New Medicaid rules in several states mean low-income people will have to work or prove they are too unhealthy to work, to receive health coverage. Other states want permission to require the same, which could affect millions of Americans living in or near poverty.

Before these requirements get into full gear, a team of University of Michigan researchers is offering specific recommendations to help states ensure that work requirements do not harm the health of people enrolled in Medicaid.

The chance of such harm from losing Medicaid coverage forms the basis of a court case that has put Kentucky's Medicaid work requirement on hold and led to a public comment period that closes August 18.

The U-M team, which has studied Medicaid for years, published their recommendations in the New England Journal of Medicine. Their prior work on Michigan's Medicaid expansion showed that half of the enrollees already work, and many others have health problems that limit their ability to work.

"We wanted to address the essential question: 'If we are going to have work requirements, then how can states implement them most humanely so that the requirements focus on those who are more able to work and are less likely to experience worsening health if they lose coverage?'," asks John Z. Ayanian, M.D., the U-M Institute for Healthcare Policy and Innovation. 

"We based our recommendations on the evidence we have about the current Medicaid expansion population. We hope state policymakers will take our recommendations into account as they seek to create reasonable, sustainable programs," said Ayanian.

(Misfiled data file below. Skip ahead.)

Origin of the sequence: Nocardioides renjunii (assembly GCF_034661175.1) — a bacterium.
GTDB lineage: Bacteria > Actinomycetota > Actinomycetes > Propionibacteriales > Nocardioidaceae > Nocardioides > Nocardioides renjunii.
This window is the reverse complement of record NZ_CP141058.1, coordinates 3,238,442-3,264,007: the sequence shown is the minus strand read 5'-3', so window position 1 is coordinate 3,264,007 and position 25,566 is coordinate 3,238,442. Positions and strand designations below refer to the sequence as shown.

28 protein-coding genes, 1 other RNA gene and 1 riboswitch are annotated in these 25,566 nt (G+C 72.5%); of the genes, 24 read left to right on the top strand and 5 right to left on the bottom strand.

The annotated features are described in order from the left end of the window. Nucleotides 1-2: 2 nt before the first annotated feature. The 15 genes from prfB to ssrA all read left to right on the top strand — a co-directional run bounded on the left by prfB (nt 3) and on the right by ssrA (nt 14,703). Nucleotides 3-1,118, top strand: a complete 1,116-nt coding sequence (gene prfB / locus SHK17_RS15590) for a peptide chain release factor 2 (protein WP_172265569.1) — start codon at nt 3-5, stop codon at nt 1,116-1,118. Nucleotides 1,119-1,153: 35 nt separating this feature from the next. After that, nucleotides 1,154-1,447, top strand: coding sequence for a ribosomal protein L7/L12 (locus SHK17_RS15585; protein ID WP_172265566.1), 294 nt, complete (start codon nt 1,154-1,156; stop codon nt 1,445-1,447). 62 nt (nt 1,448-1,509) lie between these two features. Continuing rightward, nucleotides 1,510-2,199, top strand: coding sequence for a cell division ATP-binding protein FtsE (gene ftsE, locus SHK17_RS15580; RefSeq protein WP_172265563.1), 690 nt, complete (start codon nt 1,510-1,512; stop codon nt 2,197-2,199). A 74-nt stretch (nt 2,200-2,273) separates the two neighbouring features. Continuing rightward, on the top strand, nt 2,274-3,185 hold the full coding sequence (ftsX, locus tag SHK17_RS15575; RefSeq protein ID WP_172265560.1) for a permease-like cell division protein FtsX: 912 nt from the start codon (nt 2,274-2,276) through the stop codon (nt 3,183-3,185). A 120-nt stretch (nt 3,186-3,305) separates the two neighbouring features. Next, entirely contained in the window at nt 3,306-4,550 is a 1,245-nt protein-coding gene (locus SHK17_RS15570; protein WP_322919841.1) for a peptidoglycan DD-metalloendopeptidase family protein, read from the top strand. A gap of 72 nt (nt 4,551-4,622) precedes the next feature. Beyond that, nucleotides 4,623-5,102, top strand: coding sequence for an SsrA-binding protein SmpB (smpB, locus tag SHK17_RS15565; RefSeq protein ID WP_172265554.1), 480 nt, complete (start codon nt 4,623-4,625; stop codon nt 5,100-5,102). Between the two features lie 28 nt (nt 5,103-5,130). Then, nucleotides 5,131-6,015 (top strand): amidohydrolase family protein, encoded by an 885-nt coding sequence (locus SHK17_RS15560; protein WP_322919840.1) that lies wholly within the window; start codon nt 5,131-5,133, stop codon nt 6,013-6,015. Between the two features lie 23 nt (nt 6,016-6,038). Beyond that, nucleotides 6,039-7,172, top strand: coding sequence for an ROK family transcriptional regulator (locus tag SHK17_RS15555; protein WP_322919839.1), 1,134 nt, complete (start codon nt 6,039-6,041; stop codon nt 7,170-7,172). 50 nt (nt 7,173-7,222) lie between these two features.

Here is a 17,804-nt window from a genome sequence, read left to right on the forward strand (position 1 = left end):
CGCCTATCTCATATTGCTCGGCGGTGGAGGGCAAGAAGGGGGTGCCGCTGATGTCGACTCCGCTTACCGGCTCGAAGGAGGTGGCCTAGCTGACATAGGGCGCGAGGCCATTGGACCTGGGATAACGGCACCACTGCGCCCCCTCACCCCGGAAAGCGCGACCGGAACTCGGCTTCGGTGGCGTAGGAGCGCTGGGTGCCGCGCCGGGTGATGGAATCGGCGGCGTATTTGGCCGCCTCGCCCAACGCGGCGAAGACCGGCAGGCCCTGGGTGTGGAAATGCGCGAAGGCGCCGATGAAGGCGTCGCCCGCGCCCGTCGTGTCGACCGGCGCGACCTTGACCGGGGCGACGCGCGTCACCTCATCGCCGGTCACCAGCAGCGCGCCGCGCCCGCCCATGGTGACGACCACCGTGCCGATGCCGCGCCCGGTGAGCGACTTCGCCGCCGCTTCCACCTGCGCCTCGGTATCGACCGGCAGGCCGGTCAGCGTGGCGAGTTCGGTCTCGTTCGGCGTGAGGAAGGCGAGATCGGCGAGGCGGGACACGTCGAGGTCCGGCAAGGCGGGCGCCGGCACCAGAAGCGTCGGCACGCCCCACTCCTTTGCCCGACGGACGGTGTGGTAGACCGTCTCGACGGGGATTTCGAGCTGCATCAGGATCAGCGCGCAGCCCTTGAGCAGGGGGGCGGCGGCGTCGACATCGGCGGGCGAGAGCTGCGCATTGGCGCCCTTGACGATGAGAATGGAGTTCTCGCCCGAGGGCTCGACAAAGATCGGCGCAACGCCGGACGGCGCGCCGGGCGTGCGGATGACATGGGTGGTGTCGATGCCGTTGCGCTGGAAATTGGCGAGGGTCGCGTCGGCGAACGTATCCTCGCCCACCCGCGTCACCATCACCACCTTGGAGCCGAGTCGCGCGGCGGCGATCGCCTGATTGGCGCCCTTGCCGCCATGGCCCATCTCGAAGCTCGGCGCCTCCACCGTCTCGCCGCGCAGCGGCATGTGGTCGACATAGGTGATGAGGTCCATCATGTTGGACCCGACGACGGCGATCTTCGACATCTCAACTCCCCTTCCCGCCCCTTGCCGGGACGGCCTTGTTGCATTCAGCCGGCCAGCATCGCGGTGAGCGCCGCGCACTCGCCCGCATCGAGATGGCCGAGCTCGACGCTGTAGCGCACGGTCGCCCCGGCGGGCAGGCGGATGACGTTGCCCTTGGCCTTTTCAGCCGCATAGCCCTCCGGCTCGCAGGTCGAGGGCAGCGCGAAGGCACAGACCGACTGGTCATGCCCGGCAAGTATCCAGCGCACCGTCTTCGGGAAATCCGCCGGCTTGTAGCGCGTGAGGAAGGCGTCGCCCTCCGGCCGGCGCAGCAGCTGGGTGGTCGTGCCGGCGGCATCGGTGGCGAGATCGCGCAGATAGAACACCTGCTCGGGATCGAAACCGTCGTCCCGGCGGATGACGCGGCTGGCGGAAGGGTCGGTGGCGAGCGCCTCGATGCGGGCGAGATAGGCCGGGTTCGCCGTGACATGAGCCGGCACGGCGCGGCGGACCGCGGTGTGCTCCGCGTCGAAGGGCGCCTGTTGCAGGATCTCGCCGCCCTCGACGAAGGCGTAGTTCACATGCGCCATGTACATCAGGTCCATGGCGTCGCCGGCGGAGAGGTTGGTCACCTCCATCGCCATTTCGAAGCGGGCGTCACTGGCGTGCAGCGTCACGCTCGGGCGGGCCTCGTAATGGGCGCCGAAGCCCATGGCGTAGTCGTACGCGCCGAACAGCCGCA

The team recommends that states:

1. Focus on adults under age 50 who enrolled in Medicaid expansions. Compared to people over 50 and those under 50 whose health problem is serious enough to qualify them for traditional Medicaid, this population is less likely to suffer harm if the state bases their health insurance on their ability to work. 

2. Give doctors clear guidance. While doctors already play a key role in some certifications related to their patients' disability status or ability to do certain jobs, Medicaid work requirements would ramp up that role to include many more patients.

So, states should make it clear to physicians exactly what health conditions and functional limits will make someone exempt from a work requirement—or what limitations a person must have to require the level of caregiving that a family member could provide to meet their work requirement.

3. Support work-related needs. Although the Medicaid system itself cannot pay using federal funds for services such as job training, help to find a job, or help to get to and from work or caring for children while a parent works, states that require work should connect Medicaid enrollees to such services, the team says.

4. Make work reporting line up with today's work environment. As more workers have work patterns with hours that fluctuate week to week, have occasional gaps due to temporary jobs, or work that is concentrated in certain seasons, states should take this into account in their Medicaid reporting requirements, the team says.